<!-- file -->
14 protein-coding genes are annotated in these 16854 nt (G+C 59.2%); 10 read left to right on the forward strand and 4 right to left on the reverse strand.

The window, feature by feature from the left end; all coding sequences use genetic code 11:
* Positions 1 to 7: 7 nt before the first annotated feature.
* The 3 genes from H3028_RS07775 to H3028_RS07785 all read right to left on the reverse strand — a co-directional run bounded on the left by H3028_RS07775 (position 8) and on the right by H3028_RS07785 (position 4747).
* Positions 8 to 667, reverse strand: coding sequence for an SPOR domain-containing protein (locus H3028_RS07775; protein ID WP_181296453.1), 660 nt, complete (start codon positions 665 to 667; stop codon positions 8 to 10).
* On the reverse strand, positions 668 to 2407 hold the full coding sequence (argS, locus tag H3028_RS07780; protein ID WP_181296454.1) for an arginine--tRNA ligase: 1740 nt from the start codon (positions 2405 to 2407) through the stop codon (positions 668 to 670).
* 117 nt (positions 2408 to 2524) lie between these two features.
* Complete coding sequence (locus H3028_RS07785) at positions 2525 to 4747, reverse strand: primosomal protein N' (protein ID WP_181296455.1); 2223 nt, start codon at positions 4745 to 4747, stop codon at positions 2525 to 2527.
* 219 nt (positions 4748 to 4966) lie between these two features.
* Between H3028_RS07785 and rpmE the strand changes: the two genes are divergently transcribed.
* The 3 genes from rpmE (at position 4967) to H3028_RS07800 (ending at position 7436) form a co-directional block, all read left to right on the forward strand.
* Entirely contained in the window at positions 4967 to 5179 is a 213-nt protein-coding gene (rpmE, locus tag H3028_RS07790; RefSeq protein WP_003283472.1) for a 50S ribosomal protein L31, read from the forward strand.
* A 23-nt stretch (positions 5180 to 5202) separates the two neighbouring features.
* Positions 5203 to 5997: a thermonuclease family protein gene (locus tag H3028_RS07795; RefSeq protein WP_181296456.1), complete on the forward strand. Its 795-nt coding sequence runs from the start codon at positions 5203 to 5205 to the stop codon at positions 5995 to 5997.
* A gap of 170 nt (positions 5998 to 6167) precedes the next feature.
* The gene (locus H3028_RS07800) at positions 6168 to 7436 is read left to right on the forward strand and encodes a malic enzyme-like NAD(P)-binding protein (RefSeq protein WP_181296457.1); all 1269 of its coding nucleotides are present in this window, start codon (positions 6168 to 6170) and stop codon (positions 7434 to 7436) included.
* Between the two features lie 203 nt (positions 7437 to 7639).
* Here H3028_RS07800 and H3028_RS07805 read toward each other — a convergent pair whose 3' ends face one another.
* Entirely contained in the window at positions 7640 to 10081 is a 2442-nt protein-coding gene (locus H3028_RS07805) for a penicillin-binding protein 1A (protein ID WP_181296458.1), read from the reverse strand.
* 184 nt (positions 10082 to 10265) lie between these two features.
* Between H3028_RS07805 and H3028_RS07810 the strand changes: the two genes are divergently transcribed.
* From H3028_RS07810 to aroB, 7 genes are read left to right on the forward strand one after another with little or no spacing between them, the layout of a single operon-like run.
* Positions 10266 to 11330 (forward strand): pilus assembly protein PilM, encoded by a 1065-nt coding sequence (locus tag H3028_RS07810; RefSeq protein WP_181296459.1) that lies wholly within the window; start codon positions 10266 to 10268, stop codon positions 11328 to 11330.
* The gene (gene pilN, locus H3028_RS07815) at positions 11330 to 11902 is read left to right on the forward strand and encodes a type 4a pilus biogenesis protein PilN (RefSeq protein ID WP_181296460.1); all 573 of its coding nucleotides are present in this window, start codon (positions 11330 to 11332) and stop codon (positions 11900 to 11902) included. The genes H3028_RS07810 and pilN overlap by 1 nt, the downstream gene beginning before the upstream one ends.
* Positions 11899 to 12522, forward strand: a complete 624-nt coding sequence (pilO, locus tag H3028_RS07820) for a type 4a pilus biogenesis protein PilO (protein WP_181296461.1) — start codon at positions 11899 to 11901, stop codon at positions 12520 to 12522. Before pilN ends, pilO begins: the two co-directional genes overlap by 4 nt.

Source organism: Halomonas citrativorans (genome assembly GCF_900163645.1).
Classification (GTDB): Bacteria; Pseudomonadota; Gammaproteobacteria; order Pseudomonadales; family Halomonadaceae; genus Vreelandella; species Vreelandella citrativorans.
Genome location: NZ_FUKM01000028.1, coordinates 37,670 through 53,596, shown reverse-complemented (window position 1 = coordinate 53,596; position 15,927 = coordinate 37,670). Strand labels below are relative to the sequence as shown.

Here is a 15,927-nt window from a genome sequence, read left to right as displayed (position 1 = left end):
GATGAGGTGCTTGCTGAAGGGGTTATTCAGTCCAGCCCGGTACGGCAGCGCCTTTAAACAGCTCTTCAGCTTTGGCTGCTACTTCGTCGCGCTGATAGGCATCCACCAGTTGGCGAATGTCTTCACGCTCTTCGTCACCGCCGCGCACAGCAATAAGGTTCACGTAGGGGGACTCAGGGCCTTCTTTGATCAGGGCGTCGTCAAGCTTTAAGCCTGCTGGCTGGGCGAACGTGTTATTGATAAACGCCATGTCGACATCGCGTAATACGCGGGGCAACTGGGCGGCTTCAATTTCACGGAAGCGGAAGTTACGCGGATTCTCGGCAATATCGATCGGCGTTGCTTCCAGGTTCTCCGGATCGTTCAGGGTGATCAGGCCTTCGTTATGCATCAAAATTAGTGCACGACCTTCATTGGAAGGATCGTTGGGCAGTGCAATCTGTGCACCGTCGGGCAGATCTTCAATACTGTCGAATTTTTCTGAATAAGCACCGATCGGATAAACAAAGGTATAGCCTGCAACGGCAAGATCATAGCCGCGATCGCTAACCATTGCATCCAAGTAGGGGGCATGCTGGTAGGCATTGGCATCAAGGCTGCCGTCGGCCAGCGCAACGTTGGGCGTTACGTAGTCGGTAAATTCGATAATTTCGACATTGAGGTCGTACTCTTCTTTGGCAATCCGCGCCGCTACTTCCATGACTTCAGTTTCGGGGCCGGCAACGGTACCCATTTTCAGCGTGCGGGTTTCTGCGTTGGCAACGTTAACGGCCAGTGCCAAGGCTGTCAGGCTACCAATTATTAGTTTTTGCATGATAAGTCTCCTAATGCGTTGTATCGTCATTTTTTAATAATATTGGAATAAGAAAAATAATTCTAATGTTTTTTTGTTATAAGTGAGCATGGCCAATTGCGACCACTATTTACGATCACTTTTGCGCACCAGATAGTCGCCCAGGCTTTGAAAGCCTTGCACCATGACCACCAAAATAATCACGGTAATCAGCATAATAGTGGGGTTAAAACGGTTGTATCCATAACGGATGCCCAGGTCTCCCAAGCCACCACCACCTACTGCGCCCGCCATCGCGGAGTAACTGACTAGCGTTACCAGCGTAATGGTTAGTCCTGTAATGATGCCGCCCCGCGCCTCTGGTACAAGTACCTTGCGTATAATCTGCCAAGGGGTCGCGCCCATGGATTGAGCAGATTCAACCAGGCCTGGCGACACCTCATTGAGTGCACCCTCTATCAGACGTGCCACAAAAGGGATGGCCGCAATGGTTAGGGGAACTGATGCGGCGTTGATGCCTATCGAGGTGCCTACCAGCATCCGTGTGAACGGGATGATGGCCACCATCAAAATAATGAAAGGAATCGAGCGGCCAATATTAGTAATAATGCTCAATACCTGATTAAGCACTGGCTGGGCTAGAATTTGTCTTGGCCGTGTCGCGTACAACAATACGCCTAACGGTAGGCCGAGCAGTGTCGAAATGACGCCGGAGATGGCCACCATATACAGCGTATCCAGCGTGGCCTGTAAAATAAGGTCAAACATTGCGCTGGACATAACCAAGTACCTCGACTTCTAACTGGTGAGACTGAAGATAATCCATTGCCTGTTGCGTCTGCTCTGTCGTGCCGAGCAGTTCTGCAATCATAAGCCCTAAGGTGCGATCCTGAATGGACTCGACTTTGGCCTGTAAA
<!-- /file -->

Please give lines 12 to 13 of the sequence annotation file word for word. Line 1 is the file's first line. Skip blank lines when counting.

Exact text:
* Entirely contained in the window at positions 4967 to 5179 is a 213-nt protein-coding gene (rpmE, locus tag H3028_RS07790; RefSeq protein WP_003283472.1) for a 50S ribosomal protein L31, read from the forward strand.
* A 23-nt stretch (positions 5180 to 5202) separates the two neighbouring features.